It was during the halt in Lahore that Dīyānat Khān’s active involvement in the volume began, with the colophon to al-Shirwānī’s treatise recording that he personally checked the text against the manuscript from which it was copied ‘in the vicinity of Lahore’, completing this task on 9 Rajab/17 February. A couple of weeks later, he also checked the work by al-Fārābī. Meanwhile, Samānī was producing a full copy of the original text of Kitāb al-Adwār, which was completed on 3 Ramaḍān/11 April in Lahore.

Most camp followers did not continue to Kashmir due to the difficulties of traversing the mountain passes and scarcity of supplies, so when Aurangzeb left Lahore in May, Dīyānat Khān took his half-finished manuscript with him to Kashmir, but apparently not the scribes, whose whereabouts are unknown until that December in Delhi, when Amīn copied a Persian song collection for Dīyānat Khān.[1]

Bernier evokes the trials of the journey from Lahore to Kashmir on the imperial Mughal road: the heat of the Punjab, hazardous river crossings by pontoon, and perilous mountain ascents, including a terrible accident which killed several people and elephants and caused Aurangzeb never again to visit Kashmir.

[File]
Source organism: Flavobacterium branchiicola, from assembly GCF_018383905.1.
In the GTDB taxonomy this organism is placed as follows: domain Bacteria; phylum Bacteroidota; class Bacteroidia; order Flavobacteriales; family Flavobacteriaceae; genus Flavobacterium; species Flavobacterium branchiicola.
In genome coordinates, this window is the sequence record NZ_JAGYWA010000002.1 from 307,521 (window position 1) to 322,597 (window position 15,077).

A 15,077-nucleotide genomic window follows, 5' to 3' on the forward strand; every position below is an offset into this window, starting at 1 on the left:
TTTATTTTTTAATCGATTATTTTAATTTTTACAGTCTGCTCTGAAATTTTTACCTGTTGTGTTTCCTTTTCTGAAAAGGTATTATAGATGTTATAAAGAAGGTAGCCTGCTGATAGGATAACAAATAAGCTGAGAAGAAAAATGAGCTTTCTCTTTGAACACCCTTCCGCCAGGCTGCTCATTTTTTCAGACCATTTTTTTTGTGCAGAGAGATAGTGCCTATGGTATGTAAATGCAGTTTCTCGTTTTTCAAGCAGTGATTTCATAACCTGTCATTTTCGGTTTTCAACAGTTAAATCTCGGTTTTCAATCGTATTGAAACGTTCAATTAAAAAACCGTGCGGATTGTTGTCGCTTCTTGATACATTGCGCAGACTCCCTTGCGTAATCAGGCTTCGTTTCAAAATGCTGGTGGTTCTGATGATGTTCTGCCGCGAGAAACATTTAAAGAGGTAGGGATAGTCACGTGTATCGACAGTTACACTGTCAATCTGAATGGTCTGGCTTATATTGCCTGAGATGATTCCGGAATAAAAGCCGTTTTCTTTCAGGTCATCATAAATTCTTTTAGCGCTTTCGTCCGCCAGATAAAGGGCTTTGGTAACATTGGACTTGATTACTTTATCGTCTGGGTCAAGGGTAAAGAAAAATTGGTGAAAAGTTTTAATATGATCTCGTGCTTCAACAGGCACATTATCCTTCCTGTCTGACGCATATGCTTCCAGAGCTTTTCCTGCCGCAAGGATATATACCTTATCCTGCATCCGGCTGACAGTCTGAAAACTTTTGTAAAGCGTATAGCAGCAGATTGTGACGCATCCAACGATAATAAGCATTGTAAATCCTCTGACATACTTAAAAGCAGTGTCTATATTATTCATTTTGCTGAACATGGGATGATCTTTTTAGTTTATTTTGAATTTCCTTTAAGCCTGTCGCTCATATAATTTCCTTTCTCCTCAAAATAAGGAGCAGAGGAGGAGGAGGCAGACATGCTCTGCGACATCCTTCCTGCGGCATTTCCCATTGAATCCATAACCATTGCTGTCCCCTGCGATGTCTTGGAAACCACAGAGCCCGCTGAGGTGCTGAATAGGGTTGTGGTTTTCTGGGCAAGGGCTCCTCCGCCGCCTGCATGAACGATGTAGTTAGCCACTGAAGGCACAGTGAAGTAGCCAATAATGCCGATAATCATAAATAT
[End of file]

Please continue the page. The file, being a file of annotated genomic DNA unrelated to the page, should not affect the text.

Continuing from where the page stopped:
… and reviewed in Kashmir

By early June, the royal party had arrived at Srinagar, called Kashmir Town (Baladat Kashmīr) ‘the heart-pleasing’ (dilpazīr) in the manuscript, and Bernier describes the relief occasioned by the temperate beauty of the landscape [fig. 6].

Fig. 6. Engraving of the Kingdom of Kashmir, from Travels in the Mogul Empire, A.D. 1656-1668
Fig. 6. Engraving of the Kingdom of Kashmir, from Travels in the Mogul Empire, A.D. 1656-1668 (World Digital Library, foldout p. 408a)
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Whilst in Srinagar in August 1663, Dīyānat Khān worked on his manuscript alongside serving the emperor, completing the checking of the two commentaries on the Kitāb al-Adwār and the works by Ibn Zaylah and Ibn al-Munajjim. The Persian-speaking Dīyānat Khān only checked Arabic texts, perhaps indicating a greater written literacy in Arabic than in Persian, the language spoken at court.

Fig. 7. Diagram with a note by Diyanat Khan  the book's owner
Fig. 7. Diagram with a note by Dīyānat Khān, the book's owner, dated 1066/1656 (British Library IO Islamic 4419, f. 18v)